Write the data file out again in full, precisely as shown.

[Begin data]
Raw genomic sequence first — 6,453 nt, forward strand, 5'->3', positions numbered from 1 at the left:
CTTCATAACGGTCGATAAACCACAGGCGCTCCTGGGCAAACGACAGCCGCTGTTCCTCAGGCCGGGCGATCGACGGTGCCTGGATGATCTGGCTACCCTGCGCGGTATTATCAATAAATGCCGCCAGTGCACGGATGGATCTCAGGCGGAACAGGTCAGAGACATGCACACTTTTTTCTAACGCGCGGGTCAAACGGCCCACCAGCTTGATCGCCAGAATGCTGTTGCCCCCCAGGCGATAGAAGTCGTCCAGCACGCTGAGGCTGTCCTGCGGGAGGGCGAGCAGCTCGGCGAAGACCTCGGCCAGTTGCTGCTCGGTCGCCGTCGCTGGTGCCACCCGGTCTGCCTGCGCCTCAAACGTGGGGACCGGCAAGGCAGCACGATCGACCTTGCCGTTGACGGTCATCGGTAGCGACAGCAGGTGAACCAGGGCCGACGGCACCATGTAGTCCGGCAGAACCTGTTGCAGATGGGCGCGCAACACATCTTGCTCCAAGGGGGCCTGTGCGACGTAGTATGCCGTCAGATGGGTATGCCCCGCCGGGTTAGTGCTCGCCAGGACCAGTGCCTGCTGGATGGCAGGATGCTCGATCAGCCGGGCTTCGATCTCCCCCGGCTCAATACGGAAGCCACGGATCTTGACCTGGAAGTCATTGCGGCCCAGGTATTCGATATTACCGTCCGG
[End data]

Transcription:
Raw genomic sequence first — 6,453 nt, forward strand, 5'->3', positions numbered from 1 at the left:
CTTCATAACGGTCGATAAACCACAGGCGCTCCTGGGCAAACGACAGCCGCTGTTCCTCAGGCCGGGCGATCGACGGTGCCTGGATGATCTGGCTACCCTGCGCGGTATTATCAATAAATGCCGCCAGTGCACGGATGGATCTCAGGCGGAACAGGTCAGAGACATGCACACTTTTTTCTAACGCGCGGGTCAAACGGCCCACCAGCTTGATCGCCAGAATGCTGTTGCCCCCCAGGCGATAGAAGTCGTCCAGCACGCTGAGGCTGTCCTGCGGGAGGGCGAGCAGCTCGGCGAAGACCTCGGCCAGTTGCTGCTCGGTCGCCGTCGCTGGTGCCACCCGGTCTGCCTGCGCCTCAAACGTGGGGACCGGCAAGGCAGCACGATCGACCTTGCCGTTGACGGTCATCGGTAGCGACAGCAGGTGAACCAGGGCCGACGGCACCATGTAGTCCGGCAGAACCTGTTGCAGATGGGCGCGCAACACATCTTGCTCCAAGGGGGCCTGTGCGACGTAGTATGCCGTCAGATGGGTATGCCCCGCCGGGTTAGTGCTCGCCAGGACCAGTGCCTGCTGGATGGCAGGATGCTCGATCAGCCGGGCTTCGATCTCCCCCGGCTCAATACGGAAGCCACGGATCTTGACCTGGAAGTCATTGCGGCCCAGGTATTCGATATTACCGTCCGG